Making Other Worlds Possible
Performing Diverse Economies
Rethinking economy to produce resilient communities
What exactly constitutes an economy? Making Other Worlds Possible brings together a compelling range of projects inspired by the diverse economies research agenda pioneered by J. K. Gibson-Graham. Firmly establishing diverse economies as a field of research, Making Other Worlds Possible outlines an array of different ways scholars are enacting economies that privilege ethical negotiation and a politics of possibility.
There is no doubt that “economy” is a keyword in contemporary life, yet what constitutes economy is increasingly contested terrain. Interested in building “other worlds,” J. K. Gibson-Graham have argued that the economy is not only diverse but also open to experimentations that foreground the well-being of humans and nonhumans alike. Making Other Worlds Possible brings together a compelling range of projects inspired by the diverse economies research agenda pioneered by Gibson-Graham.
This collection offers perspectives from a wide variety of prominent scholars who put diverse economies into conversation with other contemporary projects that reconfigure the economy as performative. Here, Robert Snyder and Kevin St. Martin explore the emergence of community-supported fisheries; Elizabeth S. Barron documents how active engagements between people, plants, and fungi in the United States and Scotland are examples of highly productive diverse economic practices; and Michel Callon investigates how alternative forms of market organization and practices can be designed and implemented.
Firmly establishing diverse economies as a field of research, Making Other Worlds Possible outlines an array of different ways scholars are enacting economies that privilege ethical negotiation and a politics of possibility. Ultimately, this book contributes to the making of economies that put people and the environment at the forefront of economic decision making.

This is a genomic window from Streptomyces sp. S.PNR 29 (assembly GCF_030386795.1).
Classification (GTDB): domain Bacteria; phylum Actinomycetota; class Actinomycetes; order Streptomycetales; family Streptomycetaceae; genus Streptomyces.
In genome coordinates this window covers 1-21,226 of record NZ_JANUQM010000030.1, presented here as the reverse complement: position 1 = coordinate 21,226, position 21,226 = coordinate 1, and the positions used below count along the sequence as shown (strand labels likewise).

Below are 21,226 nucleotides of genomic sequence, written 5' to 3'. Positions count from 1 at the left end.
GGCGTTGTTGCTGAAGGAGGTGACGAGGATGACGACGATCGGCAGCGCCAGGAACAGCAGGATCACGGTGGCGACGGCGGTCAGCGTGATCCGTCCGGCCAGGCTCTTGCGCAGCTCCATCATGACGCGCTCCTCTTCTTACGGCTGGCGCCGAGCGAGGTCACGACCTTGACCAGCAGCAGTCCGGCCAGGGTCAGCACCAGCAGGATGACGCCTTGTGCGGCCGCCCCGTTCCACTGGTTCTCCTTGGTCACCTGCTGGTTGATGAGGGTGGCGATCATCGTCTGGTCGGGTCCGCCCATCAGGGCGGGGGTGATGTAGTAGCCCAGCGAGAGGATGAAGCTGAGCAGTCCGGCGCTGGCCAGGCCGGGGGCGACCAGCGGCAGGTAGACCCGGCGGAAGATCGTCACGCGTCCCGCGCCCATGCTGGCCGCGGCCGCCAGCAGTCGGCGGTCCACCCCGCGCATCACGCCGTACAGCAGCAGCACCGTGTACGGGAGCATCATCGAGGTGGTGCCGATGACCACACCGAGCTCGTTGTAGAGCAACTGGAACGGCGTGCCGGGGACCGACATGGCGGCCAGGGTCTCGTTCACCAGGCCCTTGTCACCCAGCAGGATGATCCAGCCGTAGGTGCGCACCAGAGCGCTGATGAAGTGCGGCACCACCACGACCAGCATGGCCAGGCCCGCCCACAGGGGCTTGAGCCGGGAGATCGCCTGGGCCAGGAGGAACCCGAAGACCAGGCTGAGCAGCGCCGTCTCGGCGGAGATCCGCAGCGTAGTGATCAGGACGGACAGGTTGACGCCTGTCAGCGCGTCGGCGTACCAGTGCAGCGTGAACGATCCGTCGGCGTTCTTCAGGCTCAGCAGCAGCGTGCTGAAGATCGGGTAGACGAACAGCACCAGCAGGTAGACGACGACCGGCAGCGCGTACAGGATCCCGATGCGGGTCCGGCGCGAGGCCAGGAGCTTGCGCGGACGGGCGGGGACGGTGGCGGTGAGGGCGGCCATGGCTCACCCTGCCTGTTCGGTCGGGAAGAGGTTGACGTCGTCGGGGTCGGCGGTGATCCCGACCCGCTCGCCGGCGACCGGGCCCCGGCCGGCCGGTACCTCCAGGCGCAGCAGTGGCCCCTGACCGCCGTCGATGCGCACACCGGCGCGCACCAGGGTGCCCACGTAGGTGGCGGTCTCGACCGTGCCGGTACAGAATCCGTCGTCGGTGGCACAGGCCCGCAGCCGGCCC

Contributors: Elizabeth S. Barron, U of Wisconsin–Oshkosh; Amanda Cahill; Michel Callon, École des mines de Paris; Jenny Cameron, U of Newcastle, Australia; Stephen Healy, Worcester State U; Yahya M. Madra, Bogazici U; Deirdre McKay, Keele U; Sarah A. Moore, U of Wisconsin–Madison; Ceren Ŏzselçuk, Bogazici U; Marianna Pavlovskaya, Hunter College, CUNY; Paul Robbins, U of Wisconsin–Madison; Maliha Safri, Drew U; Robert Snyder, Island Institute; Karen Werner, Goddard College.
Introduction: An Economic Politics for Our Times
Kevin St. Martin, Gerda Roelvink, and J. K. Gibson-Graham
1. A Fishery for the Future: The Midcoast Fishermen’s Association and the Work of Economic Being-in-Common
Robert Snyder and Kevin St. Martin
2. Enterprise Innovation and Economic Diversity in Community Supported Agriculture: Sustaining the Agricultural Commons
3. Performing Economies of Care in New England Time Bank and Buddhist Community
4. Biofuels, Ex-felons, and Empower, a Worker-Owned Cooperative: Performing Enterprises Differently
5. Creating Spaces for Communism: Postcapitalist Desire in Hong Kong, the Philippines, and Western Massachusetts
Yahya M. Madra and Ceren Özselçuk
6. Nature’s Diverse Economies: Reading Political Ecology for Economic Difference
Sarah A. Moore and Paul Robbins
7. Situating Wild Product Gathering in a Diverse Economy: Negotiating Ethical Interactions with Natural Resources
Elizabeth S. Barron
8. Diverse Economies, Ecologies, and Ethics: Rethinking Rural Transformation in the Philippines
Katherine Gibson, Amanda Cahill, and Deirdre McKay
9. Performing Posthumanist Economies in the Anthropocene
10. International Migration and the Global Household: Performing Diverse Economies on the World Stage
Maliha Safri and Julie Graham
11. Post-Soviet Welfare and Multiple Economies of Households in Moscow
12. The Politics of Mapping Solidarity Economies and Diverse Economies in Brazil and the Northeastern United States
13. How to Design Alternative Markets: The Case of Genetically Modified/Non–Genetically Modified Coexistence